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State leaders announce new guidelines for graduation ceremonies

The state recommends virtual commencement ceremonies to ensure that graduates and their families do not have to leave their homes.

ROSEVILLE, Minn. — The Minnesota Department of Education, Office of Higher Education, and Minnesota Department of Health have released new guidance for schools on conducting graduation ceremonies amid the coronavirus pandemic.

The three departments are recommending virtual commencement ceremonies where possible, ensuring that graduates and their families do not have to leave their homes.

Indoor graduations and large outdoor gatherings in places like stadiums or football fields are not allowed under the guidance.

"We know that many schools have considered ceremonies outside in stadiums or football fields," the guidance statement reads. "In-person social gatherings with people from multiple households, even in situations where ample space between attendees could be accommodated, does not comply with social distancing practices and introduces a great deal of contact unpredictability and increases the potential for disease transmission."

For schools considering other methods of outdoor celebration, like a car parade or parking lot ceremony, the departments said schools should consider whether it will be safe for all attendees.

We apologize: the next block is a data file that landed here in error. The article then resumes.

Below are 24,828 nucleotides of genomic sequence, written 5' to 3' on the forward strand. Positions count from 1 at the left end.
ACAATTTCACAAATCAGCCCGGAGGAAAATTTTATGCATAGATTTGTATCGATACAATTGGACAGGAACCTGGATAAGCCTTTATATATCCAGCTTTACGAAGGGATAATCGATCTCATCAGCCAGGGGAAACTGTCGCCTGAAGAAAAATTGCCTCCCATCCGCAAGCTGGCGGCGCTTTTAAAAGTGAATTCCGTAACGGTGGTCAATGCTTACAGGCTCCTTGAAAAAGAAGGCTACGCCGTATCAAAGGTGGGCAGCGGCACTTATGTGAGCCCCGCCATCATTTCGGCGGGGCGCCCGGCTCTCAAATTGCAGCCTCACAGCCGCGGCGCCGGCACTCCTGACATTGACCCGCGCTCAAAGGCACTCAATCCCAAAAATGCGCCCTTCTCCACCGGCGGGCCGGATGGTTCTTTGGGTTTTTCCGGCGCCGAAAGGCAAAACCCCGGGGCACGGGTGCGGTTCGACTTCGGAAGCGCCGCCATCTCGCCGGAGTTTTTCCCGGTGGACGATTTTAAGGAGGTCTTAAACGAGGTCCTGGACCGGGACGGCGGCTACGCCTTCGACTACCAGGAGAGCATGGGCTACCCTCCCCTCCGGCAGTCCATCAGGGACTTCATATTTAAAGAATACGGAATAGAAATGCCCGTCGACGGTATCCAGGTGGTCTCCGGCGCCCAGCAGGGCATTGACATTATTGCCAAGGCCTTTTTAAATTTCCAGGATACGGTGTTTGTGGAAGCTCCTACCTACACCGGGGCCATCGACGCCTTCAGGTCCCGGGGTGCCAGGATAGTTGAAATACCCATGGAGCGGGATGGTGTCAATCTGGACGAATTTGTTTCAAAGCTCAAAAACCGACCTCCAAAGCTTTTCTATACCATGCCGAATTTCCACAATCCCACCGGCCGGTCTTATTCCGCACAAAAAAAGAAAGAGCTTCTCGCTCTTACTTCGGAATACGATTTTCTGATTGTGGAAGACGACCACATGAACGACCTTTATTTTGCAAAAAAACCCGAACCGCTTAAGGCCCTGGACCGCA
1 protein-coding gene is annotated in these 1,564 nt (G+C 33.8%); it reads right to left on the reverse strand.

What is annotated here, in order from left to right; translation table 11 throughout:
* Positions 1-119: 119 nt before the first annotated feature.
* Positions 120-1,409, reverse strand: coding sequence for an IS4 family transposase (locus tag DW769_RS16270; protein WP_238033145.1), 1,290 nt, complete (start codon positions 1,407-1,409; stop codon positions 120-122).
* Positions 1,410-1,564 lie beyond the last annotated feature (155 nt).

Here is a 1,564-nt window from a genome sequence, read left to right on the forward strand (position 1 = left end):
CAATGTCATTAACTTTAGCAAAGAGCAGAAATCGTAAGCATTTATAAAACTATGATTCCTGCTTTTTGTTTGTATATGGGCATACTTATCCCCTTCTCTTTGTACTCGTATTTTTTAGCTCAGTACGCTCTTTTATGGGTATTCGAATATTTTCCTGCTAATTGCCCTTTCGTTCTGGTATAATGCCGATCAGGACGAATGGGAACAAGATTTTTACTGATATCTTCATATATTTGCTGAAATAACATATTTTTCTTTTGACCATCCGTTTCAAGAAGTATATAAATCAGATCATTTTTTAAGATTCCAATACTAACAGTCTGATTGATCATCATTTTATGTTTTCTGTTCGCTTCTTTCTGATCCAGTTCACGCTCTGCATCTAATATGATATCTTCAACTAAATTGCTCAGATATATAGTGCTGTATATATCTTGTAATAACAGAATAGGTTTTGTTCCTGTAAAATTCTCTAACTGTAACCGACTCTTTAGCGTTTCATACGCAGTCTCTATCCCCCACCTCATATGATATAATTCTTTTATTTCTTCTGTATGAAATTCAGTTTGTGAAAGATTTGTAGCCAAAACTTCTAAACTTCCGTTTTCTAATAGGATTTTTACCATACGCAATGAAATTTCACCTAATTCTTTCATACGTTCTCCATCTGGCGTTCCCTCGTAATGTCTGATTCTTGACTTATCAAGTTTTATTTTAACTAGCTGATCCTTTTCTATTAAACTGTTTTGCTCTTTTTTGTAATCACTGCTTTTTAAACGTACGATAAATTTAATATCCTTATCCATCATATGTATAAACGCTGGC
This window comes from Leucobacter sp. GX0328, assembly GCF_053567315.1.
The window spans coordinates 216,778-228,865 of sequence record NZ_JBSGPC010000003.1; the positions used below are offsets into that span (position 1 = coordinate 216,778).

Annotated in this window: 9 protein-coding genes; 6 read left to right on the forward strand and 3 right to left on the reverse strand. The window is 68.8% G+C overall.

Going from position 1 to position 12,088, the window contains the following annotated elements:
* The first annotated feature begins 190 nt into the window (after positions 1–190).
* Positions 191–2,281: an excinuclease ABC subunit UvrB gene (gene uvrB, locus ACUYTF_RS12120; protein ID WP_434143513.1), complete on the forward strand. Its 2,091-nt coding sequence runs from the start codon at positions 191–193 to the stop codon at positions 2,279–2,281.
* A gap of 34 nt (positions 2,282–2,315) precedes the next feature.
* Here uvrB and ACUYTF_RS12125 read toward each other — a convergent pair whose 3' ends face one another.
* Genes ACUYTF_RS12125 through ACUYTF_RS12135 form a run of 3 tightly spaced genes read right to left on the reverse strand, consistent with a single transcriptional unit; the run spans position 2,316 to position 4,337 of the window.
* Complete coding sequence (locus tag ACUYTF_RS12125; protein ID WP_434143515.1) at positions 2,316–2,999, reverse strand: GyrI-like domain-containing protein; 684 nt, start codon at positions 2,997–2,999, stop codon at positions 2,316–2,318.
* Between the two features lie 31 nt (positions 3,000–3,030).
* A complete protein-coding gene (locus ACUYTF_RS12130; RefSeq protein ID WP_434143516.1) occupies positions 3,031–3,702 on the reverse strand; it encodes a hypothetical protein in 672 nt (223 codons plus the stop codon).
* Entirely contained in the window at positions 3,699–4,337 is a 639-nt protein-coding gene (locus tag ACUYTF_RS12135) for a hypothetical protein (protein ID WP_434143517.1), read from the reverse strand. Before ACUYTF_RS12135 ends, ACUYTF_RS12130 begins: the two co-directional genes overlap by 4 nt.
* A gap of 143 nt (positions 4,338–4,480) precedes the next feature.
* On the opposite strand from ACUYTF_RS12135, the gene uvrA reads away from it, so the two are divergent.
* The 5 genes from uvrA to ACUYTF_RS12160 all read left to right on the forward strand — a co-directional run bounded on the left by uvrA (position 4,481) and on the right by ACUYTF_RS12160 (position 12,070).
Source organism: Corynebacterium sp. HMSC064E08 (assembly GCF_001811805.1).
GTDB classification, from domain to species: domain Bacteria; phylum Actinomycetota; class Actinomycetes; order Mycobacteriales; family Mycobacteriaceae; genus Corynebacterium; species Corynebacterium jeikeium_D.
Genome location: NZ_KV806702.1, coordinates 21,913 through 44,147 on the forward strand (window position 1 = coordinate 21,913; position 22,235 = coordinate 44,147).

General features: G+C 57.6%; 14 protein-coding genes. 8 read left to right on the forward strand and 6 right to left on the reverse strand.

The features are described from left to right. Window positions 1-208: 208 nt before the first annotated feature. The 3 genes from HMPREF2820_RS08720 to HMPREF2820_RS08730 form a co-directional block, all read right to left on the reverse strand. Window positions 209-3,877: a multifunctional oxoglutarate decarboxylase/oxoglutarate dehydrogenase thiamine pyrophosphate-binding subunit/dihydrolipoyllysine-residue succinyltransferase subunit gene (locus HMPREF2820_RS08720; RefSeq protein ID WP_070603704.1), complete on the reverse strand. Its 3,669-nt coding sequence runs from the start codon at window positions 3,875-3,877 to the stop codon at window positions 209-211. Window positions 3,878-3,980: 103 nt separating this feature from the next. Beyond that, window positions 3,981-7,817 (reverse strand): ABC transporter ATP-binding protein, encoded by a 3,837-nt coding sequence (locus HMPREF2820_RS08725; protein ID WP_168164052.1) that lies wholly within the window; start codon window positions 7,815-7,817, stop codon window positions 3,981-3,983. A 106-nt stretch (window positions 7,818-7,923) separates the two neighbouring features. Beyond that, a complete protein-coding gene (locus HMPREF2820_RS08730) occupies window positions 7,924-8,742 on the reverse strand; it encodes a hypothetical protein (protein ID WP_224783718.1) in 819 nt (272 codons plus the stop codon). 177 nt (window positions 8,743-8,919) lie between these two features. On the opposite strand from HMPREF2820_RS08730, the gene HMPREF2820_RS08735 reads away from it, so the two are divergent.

"Consider whether having an event encourages people in high-risk groups (particularly older adults and people with underlying health conditions) or ill individuals to come out rather than stay at home. People may come out because of their desire to celebrate this significant milestone and not wanting to be "left out,'" the guidance reads.

If schools do decide to conduct a parking lot or car parade type ceremony, the guidance says each household should be in separate cars, and people showing COVID-19 symptoms should not attend.

Any school that chooses to distribute materials like diplomas are instructed to do so contactless, with staff wearing face coverings.

For any type of alternative graduation ceremony, the state says schools should consider any accommodations that need to be made to ensure equal participation for all students.

"The health and safety of our students and their families will always be our top priority," said Education Commissioner Mary Cathryn Ricker in a statement. "This year's graduation ceremonies will look different than they traditionally do, and I am confident our schools will find creative ways to recognize the incredible work and commitment of our graduating students. The class of 2020 persisted in their education through this unprecedented and uncertain time with a school experience that was difficult to navigate. I am proud of these students, I am inspired by these students, and I congratulate them on never giving up and reaching this major milestone."

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